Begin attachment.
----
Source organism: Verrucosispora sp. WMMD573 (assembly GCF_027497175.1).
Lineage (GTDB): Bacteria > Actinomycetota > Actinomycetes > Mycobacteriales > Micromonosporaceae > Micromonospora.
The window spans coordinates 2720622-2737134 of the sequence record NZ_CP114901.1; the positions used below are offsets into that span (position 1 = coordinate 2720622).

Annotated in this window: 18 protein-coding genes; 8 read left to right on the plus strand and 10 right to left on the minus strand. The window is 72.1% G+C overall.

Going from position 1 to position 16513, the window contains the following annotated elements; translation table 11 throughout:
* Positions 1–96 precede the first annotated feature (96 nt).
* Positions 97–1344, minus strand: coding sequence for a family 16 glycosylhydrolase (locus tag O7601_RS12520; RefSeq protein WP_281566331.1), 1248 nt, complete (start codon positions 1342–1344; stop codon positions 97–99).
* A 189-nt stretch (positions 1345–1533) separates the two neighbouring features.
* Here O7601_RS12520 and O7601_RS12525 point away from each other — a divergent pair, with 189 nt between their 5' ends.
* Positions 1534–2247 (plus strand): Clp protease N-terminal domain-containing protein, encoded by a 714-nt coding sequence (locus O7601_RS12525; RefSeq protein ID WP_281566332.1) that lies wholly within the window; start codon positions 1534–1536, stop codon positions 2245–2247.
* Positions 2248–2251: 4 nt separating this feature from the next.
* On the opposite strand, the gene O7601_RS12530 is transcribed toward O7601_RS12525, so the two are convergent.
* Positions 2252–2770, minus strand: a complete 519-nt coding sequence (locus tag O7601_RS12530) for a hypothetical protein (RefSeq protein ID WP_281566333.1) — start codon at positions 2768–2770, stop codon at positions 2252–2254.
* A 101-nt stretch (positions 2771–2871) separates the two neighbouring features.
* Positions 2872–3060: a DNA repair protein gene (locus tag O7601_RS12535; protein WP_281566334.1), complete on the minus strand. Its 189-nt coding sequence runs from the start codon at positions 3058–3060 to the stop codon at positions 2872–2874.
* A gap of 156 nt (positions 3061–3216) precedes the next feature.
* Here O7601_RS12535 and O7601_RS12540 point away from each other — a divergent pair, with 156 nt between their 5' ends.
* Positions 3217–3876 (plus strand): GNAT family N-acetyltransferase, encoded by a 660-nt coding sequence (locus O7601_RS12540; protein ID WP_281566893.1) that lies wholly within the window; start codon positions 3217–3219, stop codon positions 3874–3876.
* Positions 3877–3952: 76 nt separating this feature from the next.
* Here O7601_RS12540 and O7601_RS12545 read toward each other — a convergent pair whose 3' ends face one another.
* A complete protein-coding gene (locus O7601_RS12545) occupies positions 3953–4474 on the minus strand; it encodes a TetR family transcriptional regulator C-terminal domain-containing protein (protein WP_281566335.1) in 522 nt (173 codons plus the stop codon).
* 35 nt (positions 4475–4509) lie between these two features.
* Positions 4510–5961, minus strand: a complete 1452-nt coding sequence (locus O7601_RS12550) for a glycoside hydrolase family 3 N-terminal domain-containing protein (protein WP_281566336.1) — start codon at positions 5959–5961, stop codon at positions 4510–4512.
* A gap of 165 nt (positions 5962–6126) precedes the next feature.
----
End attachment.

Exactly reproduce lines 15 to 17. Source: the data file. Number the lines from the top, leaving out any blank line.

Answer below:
* Positions 2872–3060: a DNA repair protein gene (locus tag O7601_RS12535; protein WP_281566334.1), complete on the minus strand. Its 189-nt coding sequence runs from the start codon at positions 3058–3060 to the stop codon at positions 2872–2874.
* A gap of 156 nt (positions 3061–3216) precedes the next feature.
* Here O7601_RS12535 and O7601_RS12540 point away from each other — a divergent pair, with 156 nt between their 5' ends.